First a word from our Sponsor. From Genesis 12:
1Now the LORD said to Abram, “Go from your country and your kindred and your father’s house to the land that I will show you. 2And I will make of you a great nation, and I will bless you and make your name great, so that you will be a blessing. 3I will bless those who bless you, and him who dishonors you I will curse, and in you all the families of the earth shall be blessed.”
This is the biblical context for those of us who love Israel: it is something that our Creator wants us to do, to bless the seed of Abraham. Which is to say, the Jews.
Christianity Today has an editorial, “What it means to love Israel,” that should be read, and taken to heart, by every Christian, regardless of confession. It also wouldn’t hurt if Jews read it as well, because it captures what it means to be Christian and love Israel, and should give some comfort to those Jews who mistrust any Christian.
I speak with some credentials here, as I was born Jewish and had to dodge rocks tossed by “good” Catholics, especially around Holy Week. So, regardless of my acceptance of Jesus Christ as my savior, I know that many of my fellow Jews have severe trust issues with Christians.
It does little good to tell Jews that almost two thousand years of persecution was not at the hands of true Christians. If you’re on the wrong end of the spear, this is a distinction without a difference when it is a self-proclaimed Christian on the other end.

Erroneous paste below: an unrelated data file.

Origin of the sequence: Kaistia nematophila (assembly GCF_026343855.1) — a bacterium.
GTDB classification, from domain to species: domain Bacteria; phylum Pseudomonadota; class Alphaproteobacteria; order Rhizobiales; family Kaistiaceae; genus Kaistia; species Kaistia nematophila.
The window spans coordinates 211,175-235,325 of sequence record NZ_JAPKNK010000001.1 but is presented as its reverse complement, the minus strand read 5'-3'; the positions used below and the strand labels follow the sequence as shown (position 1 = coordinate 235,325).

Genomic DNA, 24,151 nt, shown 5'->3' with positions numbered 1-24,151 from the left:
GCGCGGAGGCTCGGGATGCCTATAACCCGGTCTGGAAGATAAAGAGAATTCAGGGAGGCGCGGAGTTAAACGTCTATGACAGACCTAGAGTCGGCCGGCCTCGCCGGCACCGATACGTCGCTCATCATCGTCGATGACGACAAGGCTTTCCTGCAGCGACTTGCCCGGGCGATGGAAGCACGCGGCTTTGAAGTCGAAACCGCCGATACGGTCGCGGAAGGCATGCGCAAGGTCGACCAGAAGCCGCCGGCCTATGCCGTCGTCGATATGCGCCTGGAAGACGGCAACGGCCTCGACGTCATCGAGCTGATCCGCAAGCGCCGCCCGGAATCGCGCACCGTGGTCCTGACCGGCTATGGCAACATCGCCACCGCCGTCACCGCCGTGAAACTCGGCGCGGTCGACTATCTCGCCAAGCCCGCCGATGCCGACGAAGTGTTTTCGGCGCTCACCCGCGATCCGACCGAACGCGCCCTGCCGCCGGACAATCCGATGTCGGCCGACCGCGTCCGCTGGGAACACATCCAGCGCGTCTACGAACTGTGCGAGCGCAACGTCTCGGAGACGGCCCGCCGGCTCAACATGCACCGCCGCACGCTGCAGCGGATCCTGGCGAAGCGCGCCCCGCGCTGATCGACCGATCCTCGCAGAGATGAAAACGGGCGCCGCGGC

I’ve come to realize that, at least today, serious Christians love Israel, and know that the Jews have always had a special place in God’s salvation history. A place which was not denied them with the incarnation of God in the person of Jesus. In different words, God keeps His promises.
The editorial at CT provides some background and some very good advice on this score:
…we cannot read the New Testament without seeing that the Jews continue to have a place in God’s economy. Gentile Christians do not replace the Jews, but are joint heirs and wild branches grafted onto the Jewish olive tree. God’s ultimate purpose in saving Gentile Christians is to save the Jews (Rom. 11).
As to why worry about Jews or Israel, CT reminds us of the “fundamentally Jewish character of God’s revelation in Jesus.”
Jesus the man was a Jew. Jesus the son of God was the author of the promises made to the Jews. That the ruling classes of the Jews of first century Palestine rejected Jesus is merely par for the course. As our Lord has told us, his kingdom is not of this world, and, when he returns, he will judge all of us — Jew and Gentile alike.
In the meantime, again quoting from CT “without an awareness of Christianity’s Jewish roots, believers will misunderstand its fundamental themes of creation, redemption, sacrifice, and restoration.” Which is something that makes eminent good sense.